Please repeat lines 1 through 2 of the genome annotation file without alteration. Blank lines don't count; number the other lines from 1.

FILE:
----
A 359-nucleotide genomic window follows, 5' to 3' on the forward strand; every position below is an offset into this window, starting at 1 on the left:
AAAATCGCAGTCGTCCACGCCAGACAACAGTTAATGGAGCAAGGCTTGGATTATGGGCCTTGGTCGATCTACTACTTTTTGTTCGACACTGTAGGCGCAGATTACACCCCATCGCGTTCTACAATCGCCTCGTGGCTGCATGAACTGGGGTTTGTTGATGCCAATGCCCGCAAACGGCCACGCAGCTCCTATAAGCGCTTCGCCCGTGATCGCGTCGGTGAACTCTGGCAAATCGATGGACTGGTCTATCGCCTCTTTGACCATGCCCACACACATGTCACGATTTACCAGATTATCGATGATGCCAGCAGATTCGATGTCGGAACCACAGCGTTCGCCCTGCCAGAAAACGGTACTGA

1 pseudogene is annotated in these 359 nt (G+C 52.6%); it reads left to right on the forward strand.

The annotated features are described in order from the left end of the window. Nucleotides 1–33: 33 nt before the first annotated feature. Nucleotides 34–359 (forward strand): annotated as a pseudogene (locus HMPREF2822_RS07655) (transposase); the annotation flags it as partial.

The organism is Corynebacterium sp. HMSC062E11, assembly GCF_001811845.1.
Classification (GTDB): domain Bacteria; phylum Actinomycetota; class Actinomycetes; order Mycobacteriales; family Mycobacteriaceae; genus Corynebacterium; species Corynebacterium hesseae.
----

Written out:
A 359-nucleotide genomic window follows, 5' to 3' on the forward strand; every position below is an offset into this window, starting at 1 on the left:
AAAATCGCAGTCGTCCACGCCAGACAACAGTTAATGGAGCAAGGCTTGGATTATGGGCCTTGGTCGATCTACTACTTTTTGTTCGACACTGTAGGCGCAGATTACACCCCATCGCGTTCTACAATCGCCTCGTGGCTGCATGAACTGGGGTTTGTTGATGCCAATGCCCGCAAACGGCCACGCAGCTCCTATAAGCGCTTCGCCCGTGATCGCGTCGGTGAACTCTGGCAAATCGATGGACTGGTCTATCGCCTCTTTGACCATGCCCACACACATGTCACGATTTACCAGATTATCGATGATGCCAGCAGATTCGATGTCGGAACCACAGCGTTCGCCCTGCCAGAAAACGGTACTGA